Show an ad over header. AMP

I am the FIRST

Alabama GOP Senate candidates race to the right over guns, transgender athletics

Two candidates for the Alabama Republican Senate nomination are trying to out-do each other with early, far-right appeals over Second Amendment rights and criticism of transgender athletic participation.

Why it matters: Rep. Mo Brooks (R-Ala.) and former U.S. Ambassador to Slovenia Lynda Blanchard were expected to tack toward the fringe in deep-red Alabama. They are, but they're also differing in one respect: who they're targeting with their ads.

  • Blanchard's paid posts on Facebook and Instagram have uniformly targeted users in Alabama, according to the sites' political ad disclosure database.
  • Brooks' advertising is broader; some focused on his home state but many of his ads on the platforms are running nationally.
  • The pattern suggests Brooks is looking to fundraise, while Blanchard, running against a Trump-backed candidate in a state that voted for him by a 25% margin, is focused on persuasion.

Between the lines: In one spot, Brooks invoked a 2017 shooting that nearly killed Rep. Steve Scalise (R-La.) to establish his Second Amendment bona fides.

  • "Mo Brooks stood up for the Second Amendment after being shot at during the congressional baseball game," declare a round of Facebook and Instagram ads from his campaign. "Will you stand up for Mo now? Chip in to support his campaign for U.S. Senate."
  • His campaign ads also include appeals to back "MAGA Mo," complaints about "wimpy Republicans," attacks on Rep. Maxine Waters (D-Calif.) and claims that President Biden is "coming for our guns."
  • The ads also include routine invocations of Trump's early endorsement of Brooks. He's even incorporated "endorsed by Trump" into the campaign's logo.

The other side: Blanchard, the only other declared Republican candidate, is doing what she can to align with Trump despite his endorsement of Brooks.

  • Blanchard's campaign bills her as the "former Ambassador to Melania's home," and says she is "the only Trump Approved & Trump Appointed candidate who can advance the MAGA agenda."
  • Her ads on Facebook and Instagram include frequent appeals to hot-button culture war issues.
  • They criticize Major League Baseball for relocating the All-Star Game from Georgia over the state's newly imposed voting restrictions, and rail against trans athletes' participation in sports of their chosen gender.

4 ffp

Why the startup world needs to ditch "unicorns" for "dragons"

When Aileen Lee originally coined the term "unicorn" in late 2013, she was describing the 39 "U.S.-based software companies started since 2003 and valued at over $1 billion by public or private market investors."

Flashback: It got redefined in early 2015 by yours truly and Erin Griffith, in a cover story for Fortune, as any privately-held startup valued at $1 billion or more. At the time, we counted 80 of them.

Keep reading... Show less

Scoop: Facebook's new moves to lower News Feed's political volume

Facebook plans to announce that it will de-emphasize political posts and current events content in the News Feed based on negative user feedback, Axios has learned. It also plans to expand tests to limit the amount of political content that people see in their News Feeds to more countries outside of the U.S.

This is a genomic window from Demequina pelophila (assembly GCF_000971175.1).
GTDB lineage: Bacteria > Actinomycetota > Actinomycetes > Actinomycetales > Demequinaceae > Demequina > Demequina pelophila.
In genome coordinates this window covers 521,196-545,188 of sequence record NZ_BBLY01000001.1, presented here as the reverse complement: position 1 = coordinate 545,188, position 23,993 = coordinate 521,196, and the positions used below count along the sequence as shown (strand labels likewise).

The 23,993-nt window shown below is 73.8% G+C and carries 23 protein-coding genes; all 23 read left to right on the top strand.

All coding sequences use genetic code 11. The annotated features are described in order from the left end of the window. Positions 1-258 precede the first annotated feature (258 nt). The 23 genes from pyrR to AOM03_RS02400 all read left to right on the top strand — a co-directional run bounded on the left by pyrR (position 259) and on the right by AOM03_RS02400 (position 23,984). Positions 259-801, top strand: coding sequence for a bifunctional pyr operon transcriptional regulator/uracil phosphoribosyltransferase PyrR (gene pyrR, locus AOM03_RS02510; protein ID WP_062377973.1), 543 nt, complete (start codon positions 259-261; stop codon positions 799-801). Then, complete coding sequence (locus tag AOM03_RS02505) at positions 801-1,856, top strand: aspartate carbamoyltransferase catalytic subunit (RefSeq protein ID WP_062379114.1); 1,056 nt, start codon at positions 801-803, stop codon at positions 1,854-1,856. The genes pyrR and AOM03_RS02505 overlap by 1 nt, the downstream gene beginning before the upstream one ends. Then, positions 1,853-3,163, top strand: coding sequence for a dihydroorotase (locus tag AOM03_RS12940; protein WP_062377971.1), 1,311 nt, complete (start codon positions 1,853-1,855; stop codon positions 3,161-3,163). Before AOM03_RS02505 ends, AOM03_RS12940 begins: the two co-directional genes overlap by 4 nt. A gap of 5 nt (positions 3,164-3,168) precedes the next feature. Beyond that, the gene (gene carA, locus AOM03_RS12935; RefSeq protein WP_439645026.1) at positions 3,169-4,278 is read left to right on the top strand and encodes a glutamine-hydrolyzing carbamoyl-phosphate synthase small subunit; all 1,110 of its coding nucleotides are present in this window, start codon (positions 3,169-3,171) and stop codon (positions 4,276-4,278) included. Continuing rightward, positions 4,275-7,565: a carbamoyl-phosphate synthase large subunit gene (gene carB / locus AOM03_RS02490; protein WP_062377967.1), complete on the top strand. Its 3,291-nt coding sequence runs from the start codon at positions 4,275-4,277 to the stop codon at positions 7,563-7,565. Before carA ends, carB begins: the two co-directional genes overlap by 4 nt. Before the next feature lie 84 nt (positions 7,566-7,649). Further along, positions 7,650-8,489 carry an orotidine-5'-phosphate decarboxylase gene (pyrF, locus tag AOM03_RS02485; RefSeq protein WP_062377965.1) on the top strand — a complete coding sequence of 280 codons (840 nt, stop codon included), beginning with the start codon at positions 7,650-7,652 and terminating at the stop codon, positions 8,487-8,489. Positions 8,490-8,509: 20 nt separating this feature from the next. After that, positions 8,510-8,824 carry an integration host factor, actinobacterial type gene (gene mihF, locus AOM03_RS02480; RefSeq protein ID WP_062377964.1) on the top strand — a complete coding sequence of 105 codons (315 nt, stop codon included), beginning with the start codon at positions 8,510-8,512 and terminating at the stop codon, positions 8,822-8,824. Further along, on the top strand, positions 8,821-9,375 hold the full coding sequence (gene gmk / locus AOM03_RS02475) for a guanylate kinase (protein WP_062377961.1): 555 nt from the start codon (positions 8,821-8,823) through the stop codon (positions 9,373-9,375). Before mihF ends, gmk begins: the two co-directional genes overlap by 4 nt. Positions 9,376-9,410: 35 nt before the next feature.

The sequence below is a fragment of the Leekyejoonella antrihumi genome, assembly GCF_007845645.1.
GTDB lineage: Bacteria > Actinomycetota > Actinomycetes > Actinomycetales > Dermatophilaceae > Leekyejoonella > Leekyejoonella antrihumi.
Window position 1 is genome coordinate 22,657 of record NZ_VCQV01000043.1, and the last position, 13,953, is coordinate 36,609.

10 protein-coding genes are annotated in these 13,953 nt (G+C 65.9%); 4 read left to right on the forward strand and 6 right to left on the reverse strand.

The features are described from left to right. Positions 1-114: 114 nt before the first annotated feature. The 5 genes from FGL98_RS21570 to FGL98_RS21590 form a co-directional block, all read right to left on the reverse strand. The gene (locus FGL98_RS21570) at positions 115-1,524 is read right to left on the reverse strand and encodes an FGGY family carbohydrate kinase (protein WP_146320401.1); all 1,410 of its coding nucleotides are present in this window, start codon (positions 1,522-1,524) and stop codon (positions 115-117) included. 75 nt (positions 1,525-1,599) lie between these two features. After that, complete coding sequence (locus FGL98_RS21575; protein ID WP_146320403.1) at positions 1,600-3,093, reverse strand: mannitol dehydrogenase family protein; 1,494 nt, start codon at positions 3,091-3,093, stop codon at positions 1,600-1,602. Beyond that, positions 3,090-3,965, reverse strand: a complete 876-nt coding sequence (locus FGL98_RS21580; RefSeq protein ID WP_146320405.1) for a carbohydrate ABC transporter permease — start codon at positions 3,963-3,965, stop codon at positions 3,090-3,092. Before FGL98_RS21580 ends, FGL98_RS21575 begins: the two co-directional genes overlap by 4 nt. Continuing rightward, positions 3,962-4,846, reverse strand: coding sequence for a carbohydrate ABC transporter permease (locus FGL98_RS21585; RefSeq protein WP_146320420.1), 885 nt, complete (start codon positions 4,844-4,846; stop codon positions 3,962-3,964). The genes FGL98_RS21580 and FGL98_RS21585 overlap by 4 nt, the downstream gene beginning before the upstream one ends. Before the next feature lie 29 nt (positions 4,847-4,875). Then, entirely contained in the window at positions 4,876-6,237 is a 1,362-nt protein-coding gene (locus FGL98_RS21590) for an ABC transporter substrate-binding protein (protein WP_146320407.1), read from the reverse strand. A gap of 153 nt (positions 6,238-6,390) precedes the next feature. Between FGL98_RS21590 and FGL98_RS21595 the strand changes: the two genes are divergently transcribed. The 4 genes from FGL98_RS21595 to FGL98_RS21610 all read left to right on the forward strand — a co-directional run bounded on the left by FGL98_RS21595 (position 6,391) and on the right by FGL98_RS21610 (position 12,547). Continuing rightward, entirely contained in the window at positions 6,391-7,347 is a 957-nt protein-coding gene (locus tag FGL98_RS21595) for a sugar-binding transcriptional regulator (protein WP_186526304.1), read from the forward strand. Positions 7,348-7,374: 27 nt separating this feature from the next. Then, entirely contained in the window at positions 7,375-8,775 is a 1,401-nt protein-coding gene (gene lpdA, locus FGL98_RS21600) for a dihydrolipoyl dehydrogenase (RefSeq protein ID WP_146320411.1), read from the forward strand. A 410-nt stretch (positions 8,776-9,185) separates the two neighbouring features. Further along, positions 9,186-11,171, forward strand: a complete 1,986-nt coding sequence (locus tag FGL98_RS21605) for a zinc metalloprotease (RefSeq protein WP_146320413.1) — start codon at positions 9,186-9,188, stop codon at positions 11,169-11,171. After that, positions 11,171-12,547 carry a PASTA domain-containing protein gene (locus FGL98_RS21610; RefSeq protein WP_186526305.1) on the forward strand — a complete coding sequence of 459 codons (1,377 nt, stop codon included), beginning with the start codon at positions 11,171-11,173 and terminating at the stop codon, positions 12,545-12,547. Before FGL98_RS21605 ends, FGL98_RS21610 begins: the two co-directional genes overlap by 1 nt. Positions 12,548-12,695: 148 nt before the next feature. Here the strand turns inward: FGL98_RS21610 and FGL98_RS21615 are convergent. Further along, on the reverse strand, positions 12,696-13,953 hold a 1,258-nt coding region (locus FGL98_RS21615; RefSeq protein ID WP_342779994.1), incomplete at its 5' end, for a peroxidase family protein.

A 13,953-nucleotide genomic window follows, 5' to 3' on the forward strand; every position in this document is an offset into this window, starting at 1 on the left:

Why it matters: The changes could reduce traffic to some news publishers, particularly companies that post a lot of political content.

Keep reading... Show less

Scoop: Amazon quietly getting into live audio business

Amazon is investing heavily in a new live audio feature that's similar to other live audio offerings like Clubhouse, Twitter Spaces and Spotify's new live audio platform, sources tell Axios.

Why it matters: As with Amazon's efforts in podcasting and music subscriptions, the company sees live audio as a way to bolster the types of content it can offer through its voice assistant, Alexa, and its smart speaker products.

Keep reading... Show less

Hurricane Ida exposes America's precarious energy infrastructure

The powerful hurricane that plunged New Orleans into darkness for what could be weeks is the latest sign that U.S. power systems are not ready for a warmer, more volatile world.

The big picture: “Our current infrastructure is not adequate when it comes to these kinds of weather extremes,” Joshua Rhodes, a University of Texas energy expert, tells Axios.

Keep reading... Show less

"We must go further": 70% of adults in European Union are fully vaccinated

About 70% of adults in the European Union are fully vaccinated against COVID-19, Ursula von der Leyen, the president of the European Commission, said Tuesday.

Why it matters: The milestone makes the E.U. one of the world's leaders in inoculations, after an initially lagging vaccine campaign, the New York Times notes.

Keep reading... Show less

What Elizabeth Holmes jurors will be asked ahead of fraud trial

Jury selection begins today in USA v. Elizabeth Holmes, with the actual jury trial to get underway on Sept. 8.

Why it matters: Theranos was the biggest fraud in Silicon Valley history, putting both hundreds of millions of dollars and thousands of patients' health at risk.

Keep reading... Show less



Get Goodhumans in your inbox

Most Read

More Stories